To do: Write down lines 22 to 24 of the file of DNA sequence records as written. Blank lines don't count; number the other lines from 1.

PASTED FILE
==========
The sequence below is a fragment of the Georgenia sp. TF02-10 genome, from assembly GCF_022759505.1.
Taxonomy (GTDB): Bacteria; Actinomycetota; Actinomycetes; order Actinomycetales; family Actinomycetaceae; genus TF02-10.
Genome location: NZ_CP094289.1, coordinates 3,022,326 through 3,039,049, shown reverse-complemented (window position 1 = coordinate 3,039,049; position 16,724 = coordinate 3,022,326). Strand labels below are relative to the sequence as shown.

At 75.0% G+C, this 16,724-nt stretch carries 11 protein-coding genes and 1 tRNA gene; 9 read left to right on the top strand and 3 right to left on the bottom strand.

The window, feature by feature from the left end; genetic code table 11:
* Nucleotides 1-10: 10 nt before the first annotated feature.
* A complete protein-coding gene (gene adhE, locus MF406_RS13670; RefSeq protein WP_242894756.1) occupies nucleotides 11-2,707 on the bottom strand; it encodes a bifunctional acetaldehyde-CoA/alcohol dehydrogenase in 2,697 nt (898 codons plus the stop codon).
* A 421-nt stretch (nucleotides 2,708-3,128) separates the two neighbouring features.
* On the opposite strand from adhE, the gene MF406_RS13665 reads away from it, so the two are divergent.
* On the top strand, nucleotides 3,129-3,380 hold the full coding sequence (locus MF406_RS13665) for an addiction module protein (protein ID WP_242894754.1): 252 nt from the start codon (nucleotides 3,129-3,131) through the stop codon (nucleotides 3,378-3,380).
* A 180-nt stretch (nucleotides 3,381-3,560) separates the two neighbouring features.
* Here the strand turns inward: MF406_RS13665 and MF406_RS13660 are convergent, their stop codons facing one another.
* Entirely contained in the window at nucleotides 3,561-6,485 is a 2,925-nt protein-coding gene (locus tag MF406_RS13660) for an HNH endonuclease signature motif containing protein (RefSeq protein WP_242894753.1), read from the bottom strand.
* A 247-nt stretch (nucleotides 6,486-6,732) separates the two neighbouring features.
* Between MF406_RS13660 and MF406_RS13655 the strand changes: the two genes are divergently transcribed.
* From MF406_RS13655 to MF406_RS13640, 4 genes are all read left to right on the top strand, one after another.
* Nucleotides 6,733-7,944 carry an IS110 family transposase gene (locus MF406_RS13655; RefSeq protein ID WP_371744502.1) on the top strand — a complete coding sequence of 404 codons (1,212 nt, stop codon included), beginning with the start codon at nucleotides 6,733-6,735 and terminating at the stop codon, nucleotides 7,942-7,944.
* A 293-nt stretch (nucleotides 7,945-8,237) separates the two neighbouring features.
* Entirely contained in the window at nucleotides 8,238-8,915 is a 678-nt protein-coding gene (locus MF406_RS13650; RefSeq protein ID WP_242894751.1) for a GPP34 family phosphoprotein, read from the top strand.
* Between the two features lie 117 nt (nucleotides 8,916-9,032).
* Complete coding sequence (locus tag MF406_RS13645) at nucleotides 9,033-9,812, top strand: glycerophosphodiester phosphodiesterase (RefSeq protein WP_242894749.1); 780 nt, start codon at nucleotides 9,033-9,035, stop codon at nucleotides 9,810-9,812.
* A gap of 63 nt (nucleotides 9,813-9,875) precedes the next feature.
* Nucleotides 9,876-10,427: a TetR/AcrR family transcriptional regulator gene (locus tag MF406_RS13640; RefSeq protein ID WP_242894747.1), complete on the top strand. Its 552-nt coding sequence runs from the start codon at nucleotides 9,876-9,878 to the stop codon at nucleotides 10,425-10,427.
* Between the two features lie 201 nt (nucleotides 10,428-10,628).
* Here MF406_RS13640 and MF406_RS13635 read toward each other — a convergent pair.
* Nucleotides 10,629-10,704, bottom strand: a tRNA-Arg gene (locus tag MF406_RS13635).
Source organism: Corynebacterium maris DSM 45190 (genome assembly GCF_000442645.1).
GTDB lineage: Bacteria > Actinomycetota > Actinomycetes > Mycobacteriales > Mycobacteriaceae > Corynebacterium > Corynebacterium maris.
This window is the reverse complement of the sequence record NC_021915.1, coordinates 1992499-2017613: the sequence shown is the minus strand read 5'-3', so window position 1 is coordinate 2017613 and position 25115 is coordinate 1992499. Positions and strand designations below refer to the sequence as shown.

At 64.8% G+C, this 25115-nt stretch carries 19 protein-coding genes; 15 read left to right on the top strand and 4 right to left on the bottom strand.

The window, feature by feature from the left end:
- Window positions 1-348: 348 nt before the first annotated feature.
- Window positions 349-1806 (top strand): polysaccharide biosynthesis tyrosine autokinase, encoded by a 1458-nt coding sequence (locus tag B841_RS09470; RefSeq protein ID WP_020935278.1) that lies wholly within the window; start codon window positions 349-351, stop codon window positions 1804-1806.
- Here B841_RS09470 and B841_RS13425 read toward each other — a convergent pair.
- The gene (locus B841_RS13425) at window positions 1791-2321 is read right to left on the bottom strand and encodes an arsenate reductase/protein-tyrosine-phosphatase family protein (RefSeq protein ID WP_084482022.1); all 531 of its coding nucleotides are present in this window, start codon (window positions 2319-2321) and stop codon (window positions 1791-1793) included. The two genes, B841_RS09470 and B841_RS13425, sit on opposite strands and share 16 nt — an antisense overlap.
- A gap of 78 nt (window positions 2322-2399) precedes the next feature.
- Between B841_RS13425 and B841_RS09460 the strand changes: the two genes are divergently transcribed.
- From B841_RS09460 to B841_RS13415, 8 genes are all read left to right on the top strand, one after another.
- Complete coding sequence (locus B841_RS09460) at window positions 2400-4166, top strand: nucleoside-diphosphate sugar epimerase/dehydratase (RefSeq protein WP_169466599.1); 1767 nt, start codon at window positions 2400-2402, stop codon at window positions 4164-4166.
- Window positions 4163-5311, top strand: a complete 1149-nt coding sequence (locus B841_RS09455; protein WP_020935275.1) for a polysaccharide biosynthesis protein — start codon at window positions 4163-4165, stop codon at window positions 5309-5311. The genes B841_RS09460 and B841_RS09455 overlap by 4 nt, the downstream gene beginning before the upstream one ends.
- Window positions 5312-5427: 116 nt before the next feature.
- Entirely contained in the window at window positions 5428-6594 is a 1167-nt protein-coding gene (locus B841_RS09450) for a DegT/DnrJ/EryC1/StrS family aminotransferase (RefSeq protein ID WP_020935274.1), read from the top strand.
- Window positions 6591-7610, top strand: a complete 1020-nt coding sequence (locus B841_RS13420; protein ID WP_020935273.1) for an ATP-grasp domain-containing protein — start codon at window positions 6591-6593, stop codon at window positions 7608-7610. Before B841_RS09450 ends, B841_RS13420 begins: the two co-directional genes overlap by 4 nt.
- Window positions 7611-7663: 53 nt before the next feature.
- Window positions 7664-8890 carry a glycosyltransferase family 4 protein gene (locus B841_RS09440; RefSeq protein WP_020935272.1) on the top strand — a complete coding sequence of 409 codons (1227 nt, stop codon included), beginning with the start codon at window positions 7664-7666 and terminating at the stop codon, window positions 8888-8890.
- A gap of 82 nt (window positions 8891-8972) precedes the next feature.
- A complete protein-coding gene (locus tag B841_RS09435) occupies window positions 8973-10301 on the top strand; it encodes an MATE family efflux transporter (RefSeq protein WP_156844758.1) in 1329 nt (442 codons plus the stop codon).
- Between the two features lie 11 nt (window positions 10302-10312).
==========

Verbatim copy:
* A gap of 63 nt (nucleotides 9,813-9,875) precedes the next feature.
* Nucleotides 9,876-10,427: a TetR/AcrR family transcriptional regulator gene (locus tag MF406_RS13640; RefSeq protein ID WP_242894747.1), complete on the top strand. Its 552-nt coding sequence runs from the start codon at nucleotides 9,876-9,878 to the stop codon at nucleotides 10,425-10,427.
* Between the two features lie 201 nt (nucleotides 10,428-10,628).